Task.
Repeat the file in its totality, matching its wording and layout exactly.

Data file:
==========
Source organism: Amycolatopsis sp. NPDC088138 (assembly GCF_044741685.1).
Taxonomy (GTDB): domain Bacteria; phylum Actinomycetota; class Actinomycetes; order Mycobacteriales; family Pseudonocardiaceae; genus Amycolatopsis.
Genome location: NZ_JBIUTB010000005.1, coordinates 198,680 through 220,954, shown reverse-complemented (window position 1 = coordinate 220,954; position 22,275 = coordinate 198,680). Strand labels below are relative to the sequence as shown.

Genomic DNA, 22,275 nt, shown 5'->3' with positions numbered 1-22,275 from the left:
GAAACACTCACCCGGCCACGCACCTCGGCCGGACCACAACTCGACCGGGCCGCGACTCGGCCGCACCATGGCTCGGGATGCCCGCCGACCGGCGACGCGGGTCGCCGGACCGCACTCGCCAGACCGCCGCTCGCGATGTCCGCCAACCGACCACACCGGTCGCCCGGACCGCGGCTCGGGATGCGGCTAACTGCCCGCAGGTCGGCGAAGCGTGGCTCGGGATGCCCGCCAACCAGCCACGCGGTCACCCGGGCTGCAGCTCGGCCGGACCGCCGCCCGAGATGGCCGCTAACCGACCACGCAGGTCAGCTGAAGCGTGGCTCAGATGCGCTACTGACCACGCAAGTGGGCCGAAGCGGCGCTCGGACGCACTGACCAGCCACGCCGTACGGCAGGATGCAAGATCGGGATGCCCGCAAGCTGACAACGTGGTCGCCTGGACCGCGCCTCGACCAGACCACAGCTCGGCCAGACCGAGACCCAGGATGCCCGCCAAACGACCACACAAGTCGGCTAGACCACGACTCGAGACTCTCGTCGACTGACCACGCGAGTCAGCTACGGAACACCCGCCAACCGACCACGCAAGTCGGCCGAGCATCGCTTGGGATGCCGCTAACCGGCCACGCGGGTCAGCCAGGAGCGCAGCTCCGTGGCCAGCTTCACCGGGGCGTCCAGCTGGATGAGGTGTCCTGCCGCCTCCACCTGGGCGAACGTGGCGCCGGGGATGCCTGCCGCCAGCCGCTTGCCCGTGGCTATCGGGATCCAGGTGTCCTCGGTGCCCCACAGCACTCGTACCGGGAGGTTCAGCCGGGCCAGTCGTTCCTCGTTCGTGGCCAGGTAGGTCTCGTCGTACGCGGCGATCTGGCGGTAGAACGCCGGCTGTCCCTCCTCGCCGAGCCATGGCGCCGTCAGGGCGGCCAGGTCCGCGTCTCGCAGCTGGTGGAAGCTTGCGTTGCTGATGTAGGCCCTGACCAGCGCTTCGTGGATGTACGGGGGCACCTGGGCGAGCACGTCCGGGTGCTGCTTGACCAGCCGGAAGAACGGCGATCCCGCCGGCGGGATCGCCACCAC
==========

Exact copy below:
Source organism: Amycolatopsis sp. NPDC088138 (assembly GCF_044741685.1).
Taxonomy (GTDB): domain Bacteria; phylum Actinomycetota; class Actinomycetes; order Mycobacteriales; family Pseudonocardiaceae; genus Amycolatopsis.
Genome location: NZ_JBIUTB010000005.1, coordinates 198,680 through 220,954, shown reverse-complemented (window position 1 = coordinate 220,954; position 22,275 = coordinate 198,680). Strand labels below are relative to the sequence as shown.

Genomic DNA, 22,275 nt, shown 5'->3' with positions numbered 1-22,275 from the left:
GAAACACTCACCCGGCCACGCACCTCGGCCGGACCACAACTCGACCGGGCCGCGACTCGGCCGCACCATGGCTCGGGATGCCCGCCGACCGGCGACGCGGGTCGCCGGACCGCACTCGCCAGACCGCCGCTCGCGATGTCCGCCAACCGACCACACCGGTCGCCCGGACCGCGGCTCGGGATGCGGCTAACTGCCCGCAGGTCGGCGAAGCGTGGCTCGGGATGCCCGCCAACCAGCCACGCGGTCACCCGGGCTGCAGCTCGGCCGGACCGCCGCCCGAGATGGCCGCTAACCGACCACGCAGGTCAGCTGAAGCGTGGCTCAGATGCGCTACTGACCACGCAAGTGGGCCGAAGCGGCGCTCGGACGCACTGACCAGCCACGCCGTACGGCAGGATGCAAGATCGGGATGCCCGCAAGCTGACAACGTGGTCGCCTGGACCGCGCCTCGACCAGACCACAGCTCGGCCAGACCGAGACCCAGGATGCCCGCCAAACGACCACACAAGTCGGCTAGACCACGACTCGAGACTCTCGTCGACTGACCACGCGAGTCAGCTACGGAACACCCGCCAACCGACCACGCAAGTCGGCCGAGCATCGCTTGGGATGCCGCTAACCGGCCACGCGGGTCAGCCAGGAGCGCAGCTCCGTGGCCAGCTTCACCGGGGCGTCCAGCTGGATGAGGTGTCCTGCCGCCTCCACCTGGGCGAACGTGGCGCCGGGGATGCCTGCCGCCAGCCGCTTGCCCGTGGCTATCGGGATCCAGGTGTCCTCGGTGCCCCACAGCACTCGTACCGGGAGGTTCAGCCGGGCCAGTCGTTCCTCGTTCGTGGCCAGGTAGGTCTCGTCGTACGCGGCGATCTGGCGGTAGAACGCCGGCTGTCCCTCCTCGCCGAGCCATGGCGCCGTCAGGGCGGCCAGGTCCGCGTCTCGCAGCTGGTGGAAGCTTGCGTTGCTGATGTAGGCCCTGACCAGCGCTTCGTGGATGTACGGGGGCACCTGGGCGAGCACGTCCGGGTGCTGCTTGACCAGCCGGAAGAACGGCGATCCCGCCGGCGGGATCGCCACCAC